Re: Autonomous System Sanity Protocol

RADIA PERLMAN <> Sat, 26 April 1997 21:07 UTC

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Date: Sat, 26 Apr 1997 10:52:53 -0700
Subject: Re: Autonomous System Sanity Protocol
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(Note: I removed IETF from the distribution list. Hope all the interested people are on big-internet.)

Re: Also, do you know if Perlman's thesis is available on the net?

No, it's not available on the net. I've been promising to write an informational RFC. That would probably be the easiest thing. I no longer have softcopy. So it wouldn't be the actual thesis, it would be a rewritten thing, possibly clearer now that I've had a few years of explaining it, and I won't have to ask whether there's a problem with copyright. It's also summarized in both my books (Interconnections: Bridges and Routers, chapter 11, and Network Security: Private Communication in a Public World, pp 462-465) Gee. 4 pages. It really is a simple scheme.

I can also mail hardcopy of the thesis, but only to people who really really want to read it and soon. Otherwise, I'd rather people waited until I wrote the RFC. If you want me to mail hardcopy, email me your postal address. If I get more than, say, 20 responses, I don't promise to mail them out. If anyone has the appropriate tools for automatic conversion from hardcopy into softcopy, that would be nice (provided I check with MIT about copyright).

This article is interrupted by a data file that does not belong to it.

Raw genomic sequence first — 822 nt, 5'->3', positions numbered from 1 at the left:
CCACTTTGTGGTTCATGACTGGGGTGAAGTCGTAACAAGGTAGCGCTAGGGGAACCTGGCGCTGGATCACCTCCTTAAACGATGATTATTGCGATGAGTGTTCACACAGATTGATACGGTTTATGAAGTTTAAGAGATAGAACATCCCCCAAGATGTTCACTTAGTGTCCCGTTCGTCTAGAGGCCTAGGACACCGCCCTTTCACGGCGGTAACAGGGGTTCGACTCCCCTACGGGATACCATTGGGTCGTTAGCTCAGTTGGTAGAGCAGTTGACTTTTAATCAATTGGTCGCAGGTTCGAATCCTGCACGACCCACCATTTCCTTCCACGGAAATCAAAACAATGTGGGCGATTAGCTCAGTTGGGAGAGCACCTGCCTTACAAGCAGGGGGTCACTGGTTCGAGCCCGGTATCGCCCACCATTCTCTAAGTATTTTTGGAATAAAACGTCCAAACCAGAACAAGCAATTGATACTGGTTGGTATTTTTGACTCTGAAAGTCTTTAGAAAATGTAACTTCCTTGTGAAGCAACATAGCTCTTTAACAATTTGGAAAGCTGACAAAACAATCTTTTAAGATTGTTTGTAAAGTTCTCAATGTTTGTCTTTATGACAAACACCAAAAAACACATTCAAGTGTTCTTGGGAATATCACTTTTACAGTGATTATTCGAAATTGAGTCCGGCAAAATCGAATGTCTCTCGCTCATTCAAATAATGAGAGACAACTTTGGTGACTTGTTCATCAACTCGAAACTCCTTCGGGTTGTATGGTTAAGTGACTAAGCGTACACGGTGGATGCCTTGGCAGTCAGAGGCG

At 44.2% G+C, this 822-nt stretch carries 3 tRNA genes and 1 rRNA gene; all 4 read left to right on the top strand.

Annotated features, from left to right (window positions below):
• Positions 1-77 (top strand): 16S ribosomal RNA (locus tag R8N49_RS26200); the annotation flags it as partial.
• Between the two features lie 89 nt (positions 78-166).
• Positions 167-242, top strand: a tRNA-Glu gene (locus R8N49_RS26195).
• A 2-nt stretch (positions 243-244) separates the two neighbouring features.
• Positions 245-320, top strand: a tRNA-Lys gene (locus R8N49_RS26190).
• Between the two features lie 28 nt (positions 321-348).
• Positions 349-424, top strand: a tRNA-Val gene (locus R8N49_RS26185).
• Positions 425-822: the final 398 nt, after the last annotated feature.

Maybe the topic of small changes to what's deployed to ameliorate various types of Byzantine failures, mabye a BOF would be appropriate? Or a research group?

Anyway, some thoughts...

Having an authoritative database of all the potential links, and the routing algorithm only tells you which of those things are currently unreachable, might be nice. That database could be signed, and then replicated without concern for integrity protection, but unfortunately parts of the topology want to remain secret from other parts. (e.g., BGP has "don't pass this information to neighbor N", presumably because people want it).

Maybe rather than passing around the authoritative database, there can be a tool that queries all the configured information at boundaries, or a hierarchy of such tools that explore their own portion of the topology, for sanity?

A Byzantine failure of a true router can't be solved with having routers sign messages, because the compromised router will be able to generate a legitimate signature to prove he's one of the good guys.

BGP is actually somewhat like a link state protocol, in that the entire path is given. If each router signs its path to D, then when router R chooses among the routes given by each of its neighbors, it chooses one, and can preserve that neighbor's signature, and then add its own. So there would be a signature for each BGP-hop. I don't think that solves too much, though, since the problem is a legitimate router being misconfigured rather than having malicious people inject messages.